4th Booster Protection, Biden Urges Vaccination, Anger Over Tennis Champ Exemption, World Stats, More

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Israeli study shows second booster is safe, gives fivefold antibody increase


An Israeli study looking into the effects of a fourth total, or second booster, of the Pfizer-BioNTech COVID-19 vaccine showed with a “high degree of certainty” it’s safe and increased antibodies by fivefold one week post-vaccination, Israeli Prime Minister Naftali Bennett announced, per Reuters.

The Israeli government on Tuesday released the preliminary results of the trial, which .give insight to how an additional booster may help offset the impact of the hyper-contagious omicron variant, reports The Washington Post.

Bennett said the preliminary results showed “a very high likelihood that the fourth dose will protect vaccinated people to a great degree against infection to some degree and against severe symptoms,” according to the Post.

Bennett said at Sheba Medical Center, “A week into the fourth dose, we know to a higher degree of certainty that the fourth dose is safe,” adding, “The second piece of news: We know that a week after administration of a fourth dose, we see a five-fold increase in the number of antibodies in the vaccinated person. This most likely means a significant increase against infection and… hospitalization and [severe] symptoms,” reports Reuters.

Side effects reported from the vaccine were similar to those of the second and third shots. Recipients reported fever, fatigue, and headaches, notes Reuters.

A separate group is set to receive Moderna’s vaccine—after initially having gotten three Pfizer-BioNTech shots—for their fourth dose this week and data from that group will soon follow up with the question of a potential superior immune response by mixing-and-matching vaccinations, a Sheba Medical Center spokesman states, according to the Post.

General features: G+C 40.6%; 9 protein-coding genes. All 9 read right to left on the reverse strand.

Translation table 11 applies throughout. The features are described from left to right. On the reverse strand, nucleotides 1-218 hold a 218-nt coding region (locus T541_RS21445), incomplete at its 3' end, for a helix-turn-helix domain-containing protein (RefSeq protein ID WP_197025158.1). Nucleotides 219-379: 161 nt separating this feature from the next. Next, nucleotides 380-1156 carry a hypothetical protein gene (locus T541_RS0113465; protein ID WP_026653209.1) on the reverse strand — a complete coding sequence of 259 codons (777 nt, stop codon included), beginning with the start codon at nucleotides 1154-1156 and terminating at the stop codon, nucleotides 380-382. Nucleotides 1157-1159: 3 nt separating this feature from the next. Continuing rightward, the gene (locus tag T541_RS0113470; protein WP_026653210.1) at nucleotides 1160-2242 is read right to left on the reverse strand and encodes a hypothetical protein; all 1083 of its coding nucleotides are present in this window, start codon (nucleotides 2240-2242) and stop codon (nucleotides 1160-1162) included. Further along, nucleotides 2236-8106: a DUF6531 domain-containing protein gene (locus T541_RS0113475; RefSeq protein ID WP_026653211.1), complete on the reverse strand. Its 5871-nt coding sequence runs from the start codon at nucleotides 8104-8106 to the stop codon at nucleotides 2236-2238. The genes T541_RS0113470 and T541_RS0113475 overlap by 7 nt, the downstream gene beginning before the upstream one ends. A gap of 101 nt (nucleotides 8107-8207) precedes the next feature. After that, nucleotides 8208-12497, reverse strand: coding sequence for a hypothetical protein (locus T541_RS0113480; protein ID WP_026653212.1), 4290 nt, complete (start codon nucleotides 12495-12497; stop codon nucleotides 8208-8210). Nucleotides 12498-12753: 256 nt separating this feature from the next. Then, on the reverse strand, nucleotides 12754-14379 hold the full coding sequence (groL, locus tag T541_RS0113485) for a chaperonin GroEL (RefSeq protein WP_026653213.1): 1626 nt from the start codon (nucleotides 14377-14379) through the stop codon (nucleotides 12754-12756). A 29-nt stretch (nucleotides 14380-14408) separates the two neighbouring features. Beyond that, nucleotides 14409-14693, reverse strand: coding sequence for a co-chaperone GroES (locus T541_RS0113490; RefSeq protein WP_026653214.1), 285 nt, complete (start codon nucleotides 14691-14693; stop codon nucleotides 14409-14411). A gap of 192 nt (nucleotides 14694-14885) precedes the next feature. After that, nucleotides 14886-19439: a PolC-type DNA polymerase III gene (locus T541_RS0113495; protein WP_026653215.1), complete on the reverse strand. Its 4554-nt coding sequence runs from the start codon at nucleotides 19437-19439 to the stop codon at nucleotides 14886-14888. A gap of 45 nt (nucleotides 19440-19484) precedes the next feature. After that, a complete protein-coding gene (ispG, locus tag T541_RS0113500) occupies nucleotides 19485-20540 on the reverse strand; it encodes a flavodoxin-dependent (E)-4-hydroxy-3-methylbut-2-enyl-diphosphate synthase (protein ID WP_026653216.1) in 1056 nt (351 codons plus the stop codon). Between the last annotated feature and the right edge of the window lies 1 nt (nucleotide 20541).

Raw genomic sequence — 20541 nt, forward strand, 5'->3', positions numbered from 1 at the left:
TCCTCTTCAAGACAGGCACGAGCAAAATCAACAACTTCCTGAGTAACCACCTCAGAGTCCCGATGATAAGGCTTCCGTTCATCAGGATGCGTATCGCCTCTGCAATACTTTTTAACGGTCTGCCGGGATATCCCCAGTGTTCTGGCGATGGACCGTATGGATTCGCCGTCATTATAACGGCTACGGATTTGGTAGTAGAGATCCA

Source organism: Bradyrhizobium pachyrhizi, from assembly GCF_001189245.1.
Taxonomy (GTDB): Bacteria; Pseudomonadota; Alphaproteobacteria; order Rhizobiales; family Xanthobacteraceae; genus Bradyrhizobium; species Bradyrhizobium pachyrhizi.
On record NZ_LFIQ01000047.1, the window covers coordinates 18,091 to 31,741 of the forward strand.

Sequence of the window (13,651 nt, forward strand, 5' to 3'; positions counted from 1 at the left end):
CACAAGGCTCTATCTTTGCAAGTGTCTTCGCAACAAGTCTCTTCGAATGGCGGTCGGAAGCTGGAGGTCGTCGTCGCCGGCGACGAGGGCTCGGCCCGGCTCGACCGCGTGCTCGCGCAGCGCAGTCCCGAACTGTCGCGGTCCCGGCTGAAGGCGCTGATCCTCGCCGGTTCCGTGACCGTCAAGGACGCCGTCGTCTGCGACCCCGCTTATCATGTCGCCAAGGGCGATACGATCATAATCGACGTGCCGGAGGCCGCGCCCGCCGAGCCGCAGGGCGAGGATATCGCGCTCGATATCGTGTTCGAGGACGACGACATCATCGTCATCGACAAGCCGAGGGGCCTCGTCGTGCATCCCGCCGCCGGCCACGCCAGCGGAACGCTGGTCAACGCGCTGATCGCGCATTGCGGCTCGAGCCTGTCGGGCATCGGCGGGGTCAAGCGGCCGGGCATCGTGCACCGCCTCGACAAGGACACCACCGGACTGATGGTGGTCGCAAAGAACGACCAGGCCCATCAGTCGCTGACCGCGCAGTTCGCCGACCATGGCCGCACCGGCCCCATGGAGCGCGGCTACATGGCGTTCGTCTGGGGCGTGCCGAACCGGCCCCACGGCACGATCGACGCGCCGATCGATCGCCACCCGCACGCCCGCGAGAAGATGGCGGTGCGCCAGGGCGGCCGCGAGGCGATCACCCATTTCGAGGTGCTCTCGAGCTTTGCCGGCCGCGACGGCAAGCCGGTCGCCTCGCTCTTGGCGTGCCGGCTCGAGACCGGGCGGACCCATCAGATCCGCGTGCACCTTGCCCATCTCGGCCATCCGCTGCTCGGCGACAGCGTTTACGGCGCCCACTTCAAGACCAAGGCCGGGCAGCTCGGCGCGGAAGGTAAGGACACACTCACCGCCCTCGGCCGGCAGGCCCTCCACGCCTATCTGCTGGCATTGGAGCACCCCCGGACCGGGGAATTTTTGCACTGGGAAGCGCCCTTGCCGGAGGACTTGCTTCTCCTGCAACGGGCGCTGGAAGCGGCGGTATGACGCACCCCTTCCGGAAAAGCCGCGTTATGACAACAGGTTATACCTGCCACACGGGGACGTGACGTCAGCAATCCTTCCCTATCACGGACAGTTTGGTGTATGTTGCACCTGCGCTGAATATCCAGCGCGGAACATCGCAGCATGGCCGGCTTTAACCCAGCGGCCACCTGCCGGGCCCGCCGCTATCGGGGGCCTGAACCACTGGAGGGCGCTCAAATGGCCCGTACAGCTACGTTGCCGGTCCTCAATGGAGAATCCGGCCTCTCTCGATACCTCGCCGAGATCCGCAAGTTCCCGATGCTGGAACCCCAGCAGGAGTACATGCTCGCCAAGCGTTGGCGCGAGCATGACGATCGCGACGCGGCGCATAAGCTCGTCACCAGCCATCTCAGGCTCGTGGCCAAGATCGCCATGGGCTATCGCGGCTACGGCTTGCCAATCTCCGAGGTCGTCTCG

The Israeli government announced on Sunday that Israel will offer a fourth COVID-19 vaccine dose to health care workers and individuals 60 years old and older in an effort to bolster protection amid the omicron wave of the pandemic.

Eligible individuals can receive the fourth jab if they received their previous dose at least four months ago.

Bennett called on all eligible individuals to get the second booster before praising his country for being a leader in vaccination efforts.

“Israel will once again be pioneering the global vaccination effort. Omicron is not delta — it’s a different ballgame altogether. We must keep our eye on the ball, act swiftly and decisively if we want to continue engaging and working with an open country as much as possible throughout this pandemic,” Bennett said.


Biden eases omicron alarm, urges vaccinations

© AP-Carolyn Kaster

President Biden on Tuesday sought to tamp down worries about the omicron coronavirus variant, underscoring that COVID-19 vaccines protect against severe illness from the virus.

Speaking before a briefing with his COVID-19 advisers at the White House, Biden said that the U.S. has the tools to protect Americans from severe illness from the virus.

“If you are vaccinated and boosted you are highly protected,” Biden said, noting that those who are vaccinated can still contract COVID-19 but are unlikely to become seriously ill.